When Encrypted Communication Is Not Good Enough

For the vast majority of conversations -- on paper, by phone or computer -- encryption is a perfectly adequate form of protection. Unless, of course, a life or livelihood is at stake.

Lysa Myers, Security Researcher, ESET

May 14, 2015

4 Min Read

I participated in a panel discussion recently with a moderator who communicates with activists that could be under nation-state surveillance. She asked this group of security-minded professionals what we considered the most secure form of electronic communication. The panelists fell awkwardly silent. Is there any politic way to say what we were thinking? The truth is something we often forget in an interconnected era: If you absolutely need a particular piece of data to be secure, the best option is not to write it down at all.

There is a reason that the most important or potentially contentious legally binding agreements require a written contract to be accepted by all parties. If you want a long-lasting confirmation of something, you record it. Things that exist only in memory are, by nature, ephemeral and kaleidoscopic.

This is why we were collectively at a loss for words; anything recorded or written digitally or physically is not truly secure. There is a continuum of security levels of data ranging from “maybe someone can only get the metadata” to “public and indexed by all major search engines.” But recorded data are always inherently less secure.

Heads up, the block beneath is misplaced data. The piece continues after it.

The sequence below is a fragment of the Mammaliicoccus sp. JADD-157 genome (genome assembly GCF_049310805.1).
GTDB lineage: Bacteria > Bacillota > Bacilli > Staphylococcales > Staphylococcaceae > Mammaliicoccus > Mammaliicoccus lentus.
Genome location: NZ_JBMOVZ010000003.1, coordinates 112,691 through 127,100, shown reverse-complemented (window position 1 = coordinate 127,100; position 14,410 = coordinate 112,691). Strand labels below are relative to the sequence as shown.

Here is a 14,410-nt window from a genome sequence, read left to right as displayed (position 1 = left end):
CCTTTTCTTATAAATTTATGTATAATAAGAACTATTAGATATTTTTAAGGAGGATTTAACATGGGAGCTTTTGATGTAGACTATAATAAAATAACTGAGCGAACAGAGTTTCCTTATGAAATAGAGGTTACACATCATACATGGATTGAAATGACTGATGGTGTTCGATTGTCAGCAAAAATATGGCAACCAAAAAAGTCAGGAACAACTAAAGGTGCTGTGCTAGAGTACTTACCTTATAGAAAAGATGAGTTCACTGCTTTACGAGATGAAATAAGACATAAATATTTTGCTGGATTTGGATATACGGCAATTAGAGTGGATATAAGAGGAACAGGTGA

The most secure information is that which one person alone has processed, without recording it by any means. But that scenario naturally excludes communication since it requires two or more people. Therefore, the question becomes: what would be the criteria that make a form of communication more or less secure?

Minimally processed
In short, the most secure conversation is one that has been processed by only two people, face to face. Whenever transmission over greater distance is involved, whether it is on paper or by phone or computer, this will either necessitate or increase the likelihood of it being processed by another party. Sometimes that third party is a living person, such as a mail carrier, and sometimes that third party is technological, such as an Internet Service Provider or via a telephone exchange.

Encryption of sensitive data is obviously a way to decrease the utility of that information if an unexpected person were to get hold of it, which is good enough for almost anyone in almost any situation. It’s how I would send most of my own sensitive information.

When you use end-to-end encryption, those third parties necessary to process the transmissions may not have access to the data within, but they certainly do have access to the metadata. In the aftermath of the Snowden revelations, few of us still wonder what the big deal is with sharing data about your data, if the original data per se is protected.

Just in case you didn’t catch that moment of collective panic: metadata collection is as if something analogous to Dewey Decimal System were automatically applied to communications so that the data about your data could be found without having to know who the author is or what the specific contents are.